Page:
Think back to the last time you spoke to a customer support representative. They probably asked you questions and steered the conversation based on your responses. If you weren’t prepared to answer or asked them to repeat themselves, they didn’t get confused or go silent; they knew exactly what to say to get the conversation back on track. This is pretty easy for a live agent – but is that also true for virtual agents?

In a recent blog post, we shared a design pattern for FAQ-style Agents using Google Cloud’s Dialogflow, where we follow the single responsibility principle – each flow is responsible for one, and only one, thing. Questions are broken down into categories, with each category being handled by a flow; in addition, control flows that handle routing, redirects, etc. tie the Agent together. 

While a basic FAQ-style Agent is a great starting point for automating your contact center, real-world interactions are not always purely transactional questions & answers. Eventually your virtual agents may have to gather information from the user – perhaps even several data points – to carry out more complex tasks. 

This flips the FAQ paradigm around: instead of a user asking a question and the Agent responding, the Agent is now requesting information from the user. We call this a “feature-rich conversation,” and it’s a critical aspect of the customer experience (as well as a sign of your virtual agent’s maturity).

In this post, we’ll share some important requirements to keep in mind when you’re training your virtual agents to handle feature-rich conversations, along with design patterns that we developed at Nuvalence to help implement those requirements in a simple and reusable way.

Defining Foundational Small-Talk Intents for Virtual Agents

Before we dive into the technical details, it’s important to understand the distinction between conversation design and Agent design. Conversation design is the practice of creating human-like, engaging, and user-friendly conversations between users and conversational AI systems; if you’re new to conversation design, check out our recent post to learn how to get it right. By contrast, Agent design focuses on how to organize the Agent (entities, flows, pages, events, transitions, etc.) to support a conversation design.

An important aspect of conversation design is “Small Talk,” which is defined as a collection of reusable intents that bring consistency to the user experience for common prompts such as repeat, help, go back, more time, non-responsive caller, etc.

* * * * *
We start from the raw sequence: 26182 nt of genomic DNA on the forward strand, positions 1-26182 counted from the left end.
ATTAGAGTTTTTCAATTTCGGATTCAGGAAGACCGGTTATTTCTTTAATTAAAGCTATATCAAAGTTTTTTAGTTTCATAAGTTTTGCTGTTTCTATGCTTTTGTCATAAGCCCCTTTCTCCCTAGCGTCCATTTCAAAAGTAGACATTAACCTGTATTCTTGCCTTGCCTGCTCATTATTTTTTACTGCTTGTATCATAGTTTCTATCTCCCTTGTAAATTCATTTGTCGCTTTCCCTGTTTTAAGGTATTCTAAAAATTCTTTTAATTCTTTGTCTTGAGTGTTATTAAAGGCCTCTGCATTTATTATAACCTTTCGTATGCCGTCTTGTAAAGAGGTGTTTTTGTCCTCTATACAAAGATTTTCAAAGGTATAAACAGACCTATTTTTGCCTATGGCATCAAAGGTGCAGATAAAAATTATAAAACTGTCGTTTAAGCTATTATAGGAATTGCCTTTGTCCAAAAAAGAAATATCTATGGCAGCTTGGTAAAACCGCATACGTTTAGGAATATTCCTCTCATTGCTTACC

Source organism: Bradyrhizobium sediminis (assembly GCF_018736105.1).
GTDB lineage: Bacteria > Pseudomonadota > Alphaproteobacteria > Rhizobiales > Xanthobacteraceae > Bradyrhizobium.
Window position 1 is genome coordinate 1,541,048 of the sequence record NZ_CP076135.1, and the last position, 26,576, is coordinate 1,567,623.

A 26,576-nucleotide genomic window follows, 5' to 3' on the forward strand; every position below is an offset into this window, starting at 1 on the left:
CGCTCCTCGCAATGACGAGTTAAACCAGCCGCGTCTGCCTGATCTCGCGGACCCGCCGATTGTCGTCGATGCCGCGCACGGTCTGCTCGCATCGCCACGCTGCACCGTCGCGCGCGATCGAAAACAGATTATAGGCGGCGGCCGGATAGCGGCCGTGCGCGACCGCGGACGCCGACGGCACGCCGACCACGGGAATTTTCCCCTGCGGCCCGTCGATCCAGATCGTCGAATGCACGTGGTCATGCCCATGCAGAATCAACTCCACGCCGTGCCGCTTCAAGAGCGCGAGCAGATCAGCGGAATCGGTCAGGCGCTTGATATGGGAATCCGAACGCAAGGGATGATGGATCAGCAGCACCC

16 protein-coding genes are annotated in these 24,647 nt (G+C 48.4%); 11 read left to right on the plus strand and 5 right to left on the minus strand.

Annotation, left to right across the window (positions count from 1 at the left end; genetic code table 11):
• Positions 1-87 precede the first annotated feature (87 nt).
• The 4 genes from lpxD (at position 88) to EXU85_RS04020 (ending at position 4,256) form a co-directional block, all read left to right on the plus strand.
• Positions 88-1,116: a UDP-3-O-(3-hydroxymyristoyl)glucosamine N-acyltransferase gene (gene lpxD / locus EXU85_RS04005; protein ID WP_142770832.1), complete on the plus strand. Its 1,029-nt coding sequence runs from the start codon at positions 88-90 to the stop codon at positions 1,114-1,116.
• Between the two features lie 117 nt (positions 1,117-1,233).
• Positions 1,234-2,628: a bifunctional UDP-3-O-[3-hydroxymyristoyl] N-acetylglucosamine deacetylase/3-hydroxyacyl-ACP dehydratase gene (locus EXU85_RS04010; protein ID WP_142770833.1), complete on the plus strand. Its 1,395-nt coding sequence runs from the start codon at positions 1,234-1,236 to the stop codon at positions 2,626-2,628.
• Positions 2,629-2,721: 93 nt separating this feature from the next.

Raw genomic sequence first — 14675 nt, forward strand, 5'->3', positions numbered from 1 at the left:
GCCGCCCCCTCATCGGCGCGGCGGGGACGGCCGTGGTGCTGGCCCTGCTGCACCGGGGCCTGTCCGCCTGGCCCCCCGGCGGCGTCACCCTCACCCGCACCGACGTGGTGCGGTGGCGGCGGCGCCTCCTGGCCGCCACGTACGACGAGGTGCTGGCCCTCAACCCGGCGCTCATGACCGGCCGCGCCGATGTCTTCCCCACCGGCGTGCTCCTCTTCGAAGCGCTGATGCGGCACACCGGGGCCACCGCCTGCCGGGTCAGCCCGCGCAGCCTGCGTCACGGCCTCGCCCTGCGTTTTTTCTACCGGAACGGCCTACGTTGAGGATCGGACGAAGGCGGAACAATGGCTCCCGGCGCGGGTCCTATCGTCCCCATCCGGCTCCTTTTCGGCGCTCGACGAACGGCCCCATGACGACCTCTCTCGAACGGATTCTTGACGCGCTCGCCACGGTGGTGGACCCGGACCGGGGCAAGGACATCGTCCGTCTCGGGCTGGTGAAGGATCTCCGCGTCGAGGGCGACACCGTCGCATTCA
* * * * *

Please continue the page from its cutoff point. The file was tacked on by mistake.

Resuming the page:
During conversation design, your team (likely led by a product manager) will need to identify and define the expected behaviors and validations that will apply to the Small Talk intents that make up the feature-rich conversation.

Expected Behaviors

In addition to the wide variety of sophisticated interactions virtual agents need to support, when asking for user input, you need to handle Small Talk Intents well. Small Talk Intents are at the core of virtually every user input flow, and must be handled consistently and (ideally) in a reusable way. 

We captured those types of interactions as five foundational Small Talk Intents:

RepeatRepeat the last prompt.
CancelEnd the interaction and offer the option to exit.
Go backReturn to the previous collection point for new input.
I need more timePause the interaction for a set period of time, giving the customer time to respond (ex. locate their driver’s license number).
HelpAllow further clarification.

Input Validations

You may also want to designate inputs as mandatory or optional, giving the user more opportunities to provide the correct information for mandatory fields. Think of this as similar to a form, where certain fields are mandatory, while others are not.

TIP: This is different from the Dialogflow “Required” flag, which focuses on whether the Agent should attempt to capture the information before moving to another page.

Two categories of validation that may apply:

  1. Input type: Whether the user is supplying the correct type (for example, ensuring that a date is well-formed). This validation does not depend on the context where the information is collected – the format of a date must be validated regardless of who wants that date.

  2. Input context: Whether the data validated as part of 1 above makes sense in the context where it is required. For example, if you are collecting a date of birth, besides making sure you have a well-formed date, you also want it to be in the past. On the other hand, if you are scheduling an appointment, you want that date to be in the future.

Design Patterns for Foundational Small-Talk Intents

While it is possible to implement all these requirements at each data collection point, this translates to a substantial amount of copy and paste, which is far from ideal for obvious reasons. When confronted with this problem, we knew we needed to abstract these requirements in a reusable way that would enable us to “call” the reusable component when we needed to collect information from the user. Conceptually, it’s equivalent to encapsulating these behaviors in a function that can then be called from multiple points in the code.